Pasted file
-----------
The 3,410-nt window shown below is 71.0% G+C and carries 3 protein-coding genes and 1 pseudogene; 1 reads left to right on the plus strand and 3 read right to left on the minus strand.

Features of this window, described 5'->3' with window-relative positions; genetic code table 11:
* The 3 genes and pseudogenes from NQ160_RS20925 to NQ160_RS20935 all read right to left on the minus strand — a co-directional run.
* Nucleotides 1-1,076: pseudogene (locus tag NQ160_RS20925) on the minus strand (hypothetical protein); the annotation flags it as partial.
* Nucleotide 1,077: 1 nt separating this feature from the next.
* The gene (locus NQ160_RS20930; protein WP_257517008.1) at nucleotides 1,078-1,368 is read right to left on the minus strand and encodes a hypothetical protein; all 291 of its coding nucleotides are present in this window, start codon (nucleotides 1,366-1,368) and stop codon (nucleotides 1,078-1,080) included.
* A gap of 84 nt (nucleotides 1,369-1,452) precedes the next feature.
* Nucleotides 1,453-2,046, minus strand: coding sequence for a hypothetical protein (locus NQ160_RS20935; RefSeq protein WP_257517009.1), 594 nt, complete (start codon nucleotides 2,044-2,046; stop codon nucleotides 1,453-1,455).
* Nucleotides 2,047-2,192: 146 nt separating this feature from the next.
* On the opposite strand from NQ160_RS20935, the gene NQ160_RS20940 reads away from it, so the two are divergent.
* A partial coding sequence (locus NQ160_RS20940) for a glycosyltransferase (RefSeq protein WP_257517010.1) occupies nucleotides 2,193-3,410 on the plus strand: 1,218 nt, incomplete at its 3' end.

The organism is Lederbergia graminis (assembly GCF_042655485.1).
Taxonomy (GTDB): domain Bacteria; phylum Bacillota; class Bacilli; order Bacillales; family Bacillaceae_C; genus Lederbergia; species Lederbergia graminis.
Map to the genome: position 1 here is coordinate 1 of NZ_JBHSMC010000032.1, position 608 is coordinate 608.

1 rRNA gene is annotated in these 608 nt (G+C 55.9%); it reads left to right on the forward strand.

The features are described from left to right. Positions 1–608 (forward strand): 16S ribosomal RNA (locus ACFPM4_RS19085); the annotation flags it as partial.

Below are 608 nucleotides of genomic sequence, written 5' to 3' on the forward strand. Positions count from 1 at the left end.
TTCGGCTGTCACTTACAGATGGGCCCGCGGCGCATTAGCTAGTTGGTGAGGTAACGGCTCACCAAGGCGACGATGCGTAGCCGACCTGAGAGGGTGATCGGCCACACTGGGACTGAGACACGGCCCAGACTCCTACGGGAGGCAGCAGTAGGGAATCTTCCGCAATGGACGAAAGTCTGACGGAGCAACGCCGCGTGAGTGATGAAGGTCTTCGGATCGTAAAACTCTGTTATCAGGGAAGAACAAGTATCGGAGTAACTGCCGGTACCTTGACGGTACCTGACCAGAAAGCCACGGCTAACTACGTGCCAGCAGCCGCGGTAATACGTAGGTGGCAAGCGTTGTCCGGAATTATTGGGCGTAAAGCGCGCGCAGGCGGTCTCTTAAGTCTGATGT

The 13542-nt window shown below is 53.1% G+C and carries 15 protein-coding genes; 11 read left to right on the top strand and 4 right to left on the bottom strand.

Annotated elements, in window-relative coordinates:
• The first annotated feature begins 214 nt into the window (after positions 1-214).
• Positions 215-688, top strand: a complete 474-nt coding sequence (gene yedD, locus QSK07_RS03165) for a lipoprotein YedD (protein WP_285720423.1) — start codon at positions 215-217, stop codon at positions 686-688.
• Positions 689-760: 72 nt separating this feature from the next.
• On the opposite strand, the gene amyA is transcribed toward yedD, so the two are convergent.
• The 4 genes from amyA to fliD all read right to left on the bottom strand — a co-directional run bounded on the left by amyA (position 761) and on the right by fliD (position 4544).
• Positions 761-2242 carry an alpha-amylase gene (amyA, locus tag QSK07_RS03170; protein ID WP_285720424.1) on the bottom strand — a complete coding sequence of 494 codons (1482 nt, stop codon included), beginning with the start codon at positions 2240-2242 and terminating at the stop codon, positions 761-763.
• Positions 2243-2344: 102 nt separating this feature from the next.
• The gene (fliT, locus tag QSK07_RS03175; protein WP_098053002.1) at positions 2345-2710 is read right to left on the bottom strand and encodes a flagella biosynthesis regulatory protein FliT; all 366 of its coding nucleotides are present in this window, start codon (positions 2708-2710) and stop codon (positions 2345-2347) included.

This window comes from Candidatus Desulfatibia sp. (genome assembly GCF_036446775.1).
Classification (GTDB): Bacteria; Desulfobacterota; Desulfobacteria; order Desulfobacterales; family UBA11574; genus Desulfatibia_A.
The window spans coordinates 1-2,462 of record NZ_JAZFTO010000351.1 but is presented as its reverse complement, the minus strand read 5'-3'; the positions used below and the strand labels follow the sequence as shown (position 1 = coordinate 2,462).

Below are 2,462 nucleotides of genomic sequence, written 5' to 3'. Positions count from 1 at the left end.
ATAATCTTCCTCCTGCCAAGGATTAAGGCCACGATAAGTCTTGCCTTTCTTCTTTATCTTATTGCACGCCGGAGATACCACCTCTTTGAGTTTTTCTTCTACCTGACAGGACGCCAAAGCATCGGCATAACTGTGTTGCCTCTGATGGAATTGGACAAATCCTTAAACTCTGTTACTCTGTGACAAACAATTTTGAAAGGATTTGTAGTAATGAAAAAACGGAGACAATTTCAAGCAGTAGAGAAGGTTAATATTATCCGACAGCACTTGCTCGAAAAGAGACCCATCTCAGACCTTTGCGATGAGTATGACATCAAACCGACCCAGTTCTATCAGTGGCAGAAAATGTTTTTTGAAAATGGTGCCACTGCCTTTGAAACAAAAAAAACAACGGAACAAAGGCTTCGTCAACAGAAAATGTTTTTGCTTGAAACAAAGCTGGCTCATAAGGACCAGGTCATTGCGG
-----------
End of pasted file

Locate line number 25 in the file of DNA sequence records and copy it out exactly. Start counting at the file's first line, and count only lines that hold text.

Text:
• The 4 genes from amyA to fliD all read right to left on the bottom strand — a co-directional run bounded on the left by amyA (position 761) and on the right by fliD (position 4544).